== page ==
Forum for Science, Industry and Business

Sponsored by:     3M 
Search our Site:

 

Johns Hopkins gene hunters pinpoint new cancer gene target

12.03.2004


Scientists at the Johns Hopkins Kimmel Cancer Center and Howard Hughes Medical Institute have found mutations in a gene linked to the progression of colon and other cancers. The research findings, published online in the March 11 issue of Science, may lead to new therapies and diagnostic tests that target this gene.



The gene in which the mutations have been found, called PIK3CA, is part of a family of genes encoding lipid kinases, enzymes that modify fatty molecules and direct cells to grow, change shape and move. Although scientists have been studying the biochemical properties of this family of genes for more than a decade, until now, no study revealed that they were mutated in cancer.

Kinases have been the focus of recent drug development strategies, with some kinase-inhibiting compounds, such as Gleevec and Herceptin, already being used clinically to inhibit tumor growth.


"These findings open the door to developing specific therapies that may prove useful for the treatment of cancers with mutations in PIK3CA," says Victor Velculescu, M.D., Ph.D., assistant professor of oncology and senior author of the research.

In their current experiments, the scientists sequenced the molecular code of the genes in this lipid kinase family and found mistakes in the nucleotides, or DNA building blocks, in one particular gene, called PIK3CA. Each mistake is a result of one nucleotide being switched for another. PIK3CA mutations were found in 32 percent of colon cancer samples (74/234), as well as 27 percent (4/15) of glioblastomas, 25 percent (3/12) of gastric cancers, 8 percent (1/12) breast cancers and 4 percent (1/24) of lung cancers. By studying 76 additional premalignant colon tumors, the scientists found that PIK3CA mutations may occur at or near the time a tumor is about to invade other tissues.

The investigators demonstrated that the mutations increase PIK3CA kinase activity, which can start a cascade of cellular events that spark a normal cell to grow uncontrollably and become cancerous.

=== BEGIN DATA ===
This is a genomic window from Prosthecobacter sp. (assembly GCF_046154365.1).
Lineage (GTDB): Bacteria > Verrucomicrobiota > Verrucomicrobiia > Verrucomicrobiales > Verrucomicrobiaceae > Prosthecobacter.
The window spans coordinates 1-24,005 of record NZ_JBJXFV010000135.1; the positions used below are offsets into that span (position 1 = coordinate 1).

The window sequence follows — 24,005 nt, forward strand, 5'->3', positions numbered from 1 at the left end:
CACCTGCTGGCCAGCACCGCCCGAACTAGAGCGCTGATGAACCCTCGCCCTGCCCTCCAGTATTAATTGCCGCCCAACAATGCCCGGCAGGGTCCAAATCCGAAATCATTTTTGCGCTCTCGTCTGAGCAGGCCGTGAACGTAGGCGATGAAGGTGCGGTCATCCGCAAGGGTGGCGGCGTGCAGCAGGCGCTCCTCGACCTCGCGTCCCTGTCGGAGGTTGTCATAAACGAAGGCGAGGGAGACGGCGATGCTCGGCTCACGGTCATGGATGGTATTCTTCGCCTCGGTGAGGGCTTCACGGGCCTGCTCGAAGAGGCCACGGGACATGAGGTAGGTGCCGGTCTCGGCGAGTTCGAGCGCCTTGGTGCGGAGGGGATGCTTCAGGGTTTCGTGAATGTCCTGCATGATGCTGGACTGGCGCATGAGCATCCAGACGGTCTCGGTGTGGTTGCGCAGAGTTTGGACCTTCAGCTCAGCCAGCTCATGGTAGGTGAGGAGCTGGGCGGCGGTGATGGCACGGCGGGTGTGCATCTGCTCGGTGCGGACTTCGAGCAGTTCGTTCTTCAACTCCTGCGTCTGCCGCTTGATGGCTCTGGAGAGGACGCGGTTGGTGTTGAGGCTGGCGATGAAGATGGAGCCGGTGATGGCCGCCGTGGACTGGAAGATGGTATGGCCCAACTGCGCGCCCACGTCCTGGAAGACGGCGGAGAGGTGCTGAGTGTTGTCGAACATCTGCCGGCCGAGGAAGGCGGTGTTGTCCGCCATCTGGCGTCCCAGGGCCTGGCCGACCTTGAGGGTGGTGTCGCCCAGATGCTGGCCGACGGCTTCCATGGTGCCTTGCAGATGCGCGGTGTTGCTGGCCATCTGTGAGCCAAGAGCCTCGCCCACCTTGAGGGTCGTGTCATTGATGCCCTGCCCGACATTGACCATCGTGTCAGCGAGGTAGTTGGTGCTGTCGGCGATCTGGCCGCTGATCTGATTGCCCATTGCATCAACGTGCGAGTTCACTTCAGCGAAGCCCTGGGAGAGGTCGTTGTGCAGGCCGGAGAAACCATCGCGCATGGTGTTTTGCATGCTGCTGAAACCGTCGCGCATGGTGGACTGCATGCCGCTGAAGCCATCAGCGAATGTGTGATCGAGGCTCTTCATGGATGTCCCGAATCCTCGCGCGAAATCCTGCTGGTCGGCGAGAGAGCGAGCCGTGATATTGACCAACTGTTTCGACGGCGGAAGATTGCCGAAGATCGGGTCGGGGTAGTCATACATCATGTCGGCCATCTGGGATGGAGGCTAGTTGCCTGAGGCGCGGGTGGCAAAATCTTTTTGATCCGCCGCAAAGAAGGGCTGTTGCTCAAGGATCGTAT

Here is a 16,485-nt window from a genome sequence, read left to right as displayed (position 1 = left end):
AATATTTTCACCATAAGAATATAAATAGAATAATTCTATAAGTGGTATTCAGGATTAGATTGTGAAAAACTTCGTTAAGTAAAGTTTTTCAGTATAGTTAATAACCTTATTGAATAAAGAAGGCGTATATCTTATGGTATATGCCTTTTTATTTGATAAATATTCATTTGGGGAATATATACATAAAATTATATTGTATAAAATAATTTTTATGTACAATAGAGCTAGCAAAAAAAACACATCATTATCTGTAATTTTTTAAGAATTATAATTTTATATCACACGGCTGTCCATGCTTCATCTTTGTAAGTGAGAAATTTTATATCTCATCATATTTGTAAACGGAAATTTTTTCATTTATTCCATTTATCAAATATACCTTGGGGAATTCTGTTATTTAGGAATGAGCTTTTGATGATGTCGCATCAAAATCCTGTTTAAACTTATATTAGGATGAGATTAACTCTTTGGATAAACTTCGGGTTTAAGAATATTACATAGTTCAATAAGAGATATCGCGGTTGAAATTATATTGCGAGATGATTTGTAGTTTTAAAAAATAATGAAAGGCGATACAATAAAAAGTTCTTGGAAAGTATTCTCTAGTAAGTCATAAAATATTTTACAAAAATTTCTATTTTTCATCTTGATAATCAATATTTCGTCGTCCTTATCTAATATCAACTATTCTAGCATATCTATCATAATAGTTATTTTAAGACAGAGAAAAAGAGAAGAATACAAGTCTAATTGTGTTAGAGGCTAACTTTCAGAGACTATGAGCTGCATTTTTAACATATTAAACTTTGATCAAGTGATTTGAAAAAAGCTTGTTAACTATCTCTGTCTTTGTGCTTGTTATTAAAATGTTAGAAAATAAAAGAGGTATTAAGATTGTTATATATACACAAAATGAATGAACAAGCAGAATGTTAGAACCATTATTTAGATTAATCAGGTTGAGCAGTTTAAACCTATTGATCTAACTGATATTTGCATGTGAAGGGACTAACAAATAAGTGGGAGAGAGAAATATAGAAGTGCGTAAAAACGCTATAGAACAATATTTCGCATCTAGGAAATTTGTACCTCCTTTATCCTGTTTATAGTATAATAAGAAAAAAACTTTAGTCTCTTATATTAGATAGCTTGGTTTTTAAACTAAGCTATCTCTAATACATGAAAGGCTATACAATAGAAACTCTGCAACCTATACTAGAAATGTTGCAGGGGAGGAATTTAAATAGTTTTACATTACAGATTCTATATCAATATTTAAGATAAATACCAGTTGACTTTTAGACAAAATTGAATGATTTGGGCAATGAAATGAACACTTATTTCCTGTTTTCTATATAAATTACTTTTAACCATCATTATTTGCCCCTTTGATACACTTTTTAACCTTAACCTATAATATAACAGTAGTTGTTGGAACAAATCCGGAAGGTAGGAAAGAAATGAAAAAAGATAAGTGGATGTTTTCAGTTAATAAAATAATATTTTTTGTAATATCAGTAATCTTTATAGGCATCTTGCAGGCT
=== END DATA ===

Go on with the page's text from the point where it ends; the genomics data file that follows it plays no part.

"We envision future cancer therapy as personalized, based on gene mutations in each patient’s tumor," says Velculescu. "This kind of information, gleaned from sequencing a patient’s tumor, means drugs could be targeted to just the right molecular pathway at just the right time and potentially be more effective with fewer side effects."

Most of the PIK3CA mutations described in the current paper are located in two DNA cancer "hot spots," thus making molecular diagnostic tests possibly easier to develop. "These mutations, added to a panel of existing markers for colon cancer developed in our laboratory, could help find cancers that would otherwise go undetected," says Yardena Samuels, Ph.D., postdoctoral fellow and first author of the study.

The researchers are now looking more closely at the role of PIK3CA in tumor development and are working on identifying compounds that could target tumors with mutations in this gene.

This research was funded by the Ludwig Trust, the Benjamin Baker Scholarship Fund, the EMBO Fellowship Fund and grants from the National Institutes of Health.

Other participants of this research include Zhenghe Wang, Alberto Bardelli, Natalie Silliman, Janine Ptak, Steve Szabo, Gregory J. Riggins, Kenneth W. Kinzler and Bert Vogelstein of the Johns Hopkins Kimmel Cancer Center and Howard Hughes Medical Institute; Hai Yan of Duke University Medical Center; Adi Gazdar of UT Southwestern Medical Center; Steven M. Powell of the University of Virginia Health System; and James K.V. Willson and Sanford Markowitz of the Howard Hughes Medical Institute and Ireland Cancer Center, University Hospitals of Cleveland and Case Western University.

Vanessa Wasta | EurekAlert!
Further information:
http://www.hopkinsmedicine.org/

More articles from Health and Medicine:

nachricht Millions through license revenues